Increasing the resilience of corals

An image to illustrate coral bleaching
© iStock/naturepics_li

Kazuhiko Koike, a professor of Hiroshima University, has found that the coexistence of giant clams with corals may be important for coral reef ecosystems.

Giant clams (tridacna shellfishes) are large bivalves inhabiting tropical coral reefs. They are important fishery resources, as they are used as food, as aquarium pets and for ornamental purposes. Currently, 13 extant species are recognised, and three species are categorised within the Vulnerable A2cd category on IUCN Red List of Threatened Species. Similarly, as corals, giant clams live on mutualistic symbiosis with zooxanthellae which provide photosynthetic product to the host animals. Zooxanthellae are essential for these animals to survive in oligotrophic environments of coral reefs. Interestingly, most of coral species and all giant clams must acquire these symbiotic partners from surrounding environment, not inherited maternally. Therefore, there must be host-free zooxanthella population in coral reefs, however it is impossible for zooxanthellae to survive for several days apart from host animals, and corals discharge only degraded zooxanthellae which are not infectious to other animals.

Kazuhiko Koike, a professor of Hiroshima University, Japan, has been long working on possible zooxanthella sources in coral reef ecosystem, and found faecal pellets of giant clams contained numerous live zooxanthellae. When these faecal pellets were provided to juveniles of giant clams, the juveniles actively took up the pellets and establish symbiosis with those zooxanthellae. The infection rate even surpassed the juveniles given with zooxanthella culture strains. This finding was previously reported in a journal (PLoS ONE), and more than 1500 views for five months has been recorded after the publication.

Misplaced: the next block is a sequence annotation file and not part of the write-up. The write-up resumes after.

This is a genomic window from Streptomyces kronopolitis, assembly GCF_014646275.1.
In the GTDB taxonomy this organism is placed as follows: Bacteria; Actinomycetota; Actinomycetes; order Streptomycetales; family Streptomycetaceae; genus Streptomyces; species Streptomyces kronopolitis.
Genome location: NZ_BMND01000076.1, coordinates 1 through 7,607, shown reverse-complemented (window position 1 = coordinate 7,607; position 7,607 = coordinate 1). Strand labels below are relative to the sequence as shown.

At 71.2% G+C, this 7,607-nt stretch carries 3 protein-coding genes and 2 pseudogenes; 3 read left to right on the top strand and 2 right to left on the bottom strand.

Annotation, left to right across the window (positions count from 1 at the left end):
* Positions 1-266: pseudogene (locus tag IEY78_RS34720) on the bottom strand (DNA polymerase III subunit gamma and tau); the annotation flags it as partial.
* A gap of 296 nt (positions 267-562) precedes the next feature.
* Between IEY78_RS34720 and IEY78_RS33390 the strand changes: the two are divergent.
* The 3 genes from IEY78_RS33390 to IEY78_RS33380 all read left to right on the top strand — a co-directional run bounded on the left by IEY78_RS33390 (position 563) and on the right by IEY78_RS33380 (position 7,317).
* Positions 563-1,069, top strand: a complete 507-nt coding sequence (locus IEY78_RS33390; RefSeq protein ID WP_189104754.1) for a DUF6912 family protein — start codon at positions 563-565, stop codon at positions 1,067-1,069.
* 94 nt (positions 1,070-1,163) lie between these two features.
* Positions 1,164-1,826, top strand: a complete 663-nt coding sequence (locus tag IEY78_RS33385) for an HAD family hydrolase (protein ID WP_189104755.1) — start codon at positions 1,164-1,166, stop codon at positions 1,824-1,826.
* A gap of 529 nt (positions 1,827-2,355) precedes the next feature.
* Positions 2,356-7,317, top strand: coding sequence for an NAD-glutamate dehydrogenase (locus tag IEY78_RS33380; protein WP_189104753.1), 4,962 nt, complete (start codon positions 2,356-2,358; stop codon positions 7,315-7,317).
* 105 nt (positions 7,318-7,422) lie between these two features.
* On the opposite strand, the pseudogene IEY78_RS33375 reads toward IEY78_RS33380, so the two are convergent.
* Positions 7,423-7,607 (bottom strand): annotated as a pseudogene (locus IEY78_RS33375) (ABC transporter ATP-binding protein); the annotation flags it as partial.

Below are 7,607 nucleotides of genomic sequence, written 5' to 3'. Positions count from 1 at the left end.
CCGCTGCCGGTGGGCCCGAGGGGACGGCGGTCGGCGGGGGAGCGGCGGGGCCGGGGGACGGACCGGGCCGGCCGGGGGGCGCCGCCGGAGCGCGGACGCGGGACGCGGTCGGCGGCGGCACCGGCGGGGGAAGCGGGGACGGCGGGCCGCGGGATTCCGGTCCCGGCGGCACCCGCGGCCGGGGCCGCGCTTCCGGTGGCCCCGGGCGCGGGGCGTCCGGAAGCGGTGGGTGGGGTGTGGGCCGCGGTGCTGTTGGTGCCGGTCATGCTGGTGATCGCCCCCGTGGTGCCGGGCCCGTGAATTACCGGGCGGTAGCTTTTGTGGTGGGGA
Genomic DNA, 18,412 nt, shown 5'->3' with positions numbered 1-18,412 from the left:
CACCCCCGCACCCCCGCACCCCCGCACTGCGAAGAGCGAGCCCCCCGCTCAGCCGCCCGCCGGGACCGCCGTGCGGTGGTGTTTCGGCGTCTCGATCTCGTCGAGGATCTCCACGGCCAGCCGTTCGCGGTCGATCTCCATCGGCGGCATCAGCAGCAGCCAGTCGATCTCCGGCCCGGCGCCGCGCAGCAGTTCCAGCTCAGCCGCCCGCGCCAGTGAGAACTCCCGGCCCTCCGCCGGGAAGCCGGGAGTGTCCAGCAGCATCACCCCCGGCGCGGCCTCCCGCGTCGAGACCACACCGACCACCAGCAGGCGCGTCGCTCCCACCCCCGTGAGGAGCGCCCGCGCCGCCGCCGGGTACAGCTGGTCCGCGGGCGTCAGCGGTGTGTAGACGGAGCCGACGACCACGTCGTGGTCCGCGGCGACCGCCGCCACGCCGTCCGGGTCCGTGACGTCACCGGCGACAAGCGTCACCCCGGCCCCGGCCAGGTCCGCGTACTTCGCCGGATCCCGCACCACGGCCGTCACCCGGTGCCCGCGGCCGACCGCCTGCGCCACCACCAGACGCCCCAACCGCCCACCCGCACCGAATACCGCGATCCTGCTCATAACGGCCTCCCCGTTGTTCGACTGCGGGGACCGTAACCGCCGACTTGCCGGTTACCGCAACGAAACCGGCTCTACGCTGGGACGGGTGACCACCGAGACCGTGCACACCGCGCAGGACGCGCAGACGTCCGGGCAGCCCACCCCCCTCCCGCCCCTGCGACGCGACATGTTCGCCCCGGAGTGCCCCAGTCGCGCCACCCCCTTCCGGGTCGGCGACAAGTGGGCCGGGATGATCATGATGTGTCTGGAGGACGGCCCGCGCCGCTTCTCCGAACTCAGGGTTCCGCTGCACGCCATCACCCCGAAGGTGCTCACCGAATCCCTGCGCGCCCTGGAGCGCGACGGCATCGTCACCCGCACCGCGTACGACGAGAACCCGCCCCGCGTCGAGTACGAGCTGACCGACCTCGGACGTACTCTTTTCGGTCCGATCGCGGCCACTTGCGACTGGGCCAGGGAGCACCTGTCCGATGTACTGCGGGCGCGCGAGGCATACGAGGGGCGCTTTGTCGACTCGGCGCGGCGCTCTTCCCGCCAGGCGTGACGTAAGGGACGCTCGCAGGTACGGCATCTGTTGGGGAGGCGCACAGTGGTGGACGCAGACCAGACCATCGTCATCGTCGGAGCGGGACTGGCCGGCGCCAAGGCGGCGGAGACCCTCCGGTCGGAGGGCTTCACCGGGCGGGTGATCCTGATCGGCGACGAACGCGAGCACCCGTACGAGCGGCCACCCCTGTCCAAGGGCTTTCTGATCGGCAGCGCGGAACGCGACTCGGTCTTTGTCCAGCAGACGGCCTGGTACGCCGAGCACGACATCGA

Dr Koike is also now working on another infection experiment, providing faecal pellets of giant clams to corals’ juveniles. The result has not yet published, but he concludes the coral juveniles also acquired zooxanthellae via the faecal pellets. If indeed the faecal pellet of giant clams is one of the plausible mechanisms in coral reefs that transport zooxanthellae to the animals those require external zooxanthella source, coexistence of giant clams with corals may be important for coral reef ecosystem. There are several genera or types in zooxanthellae that possess different physiology especially for temperature tolerance, and giant clams usually harbour many of them. Because the expelled zooxanthellae from giant clams are probably overflowed population that grew well under an exposed environment, for example under high temperature, faecal pellets could provide zooxanthellae growable in such condition to corals. If so, this function may increase the resilience of corals and other zooxanthella-bearing animals to survive under elevated temperature, which often causes a worldwide catastrophe of coral reefs (also known as ‘coral breeching’).

This study tells us about the importance of harmonious coexistence of various creatures in coral reefs, those that rely on each other and eventually form the beautiful nature. At the same time, the study suggests a risk of current thought about coral reef conservation which is mainly focusing on coral itself.

 

Kazuhiko Koike

Professor

Graduate School of Integrated Sciences for Life

Hiroshima University

+81 82 424 7996

kazkoike@hiroshima-u.ac.jp

https://home.hiroshima-u.ac.jp/gsbstop/interview/en/koike.html

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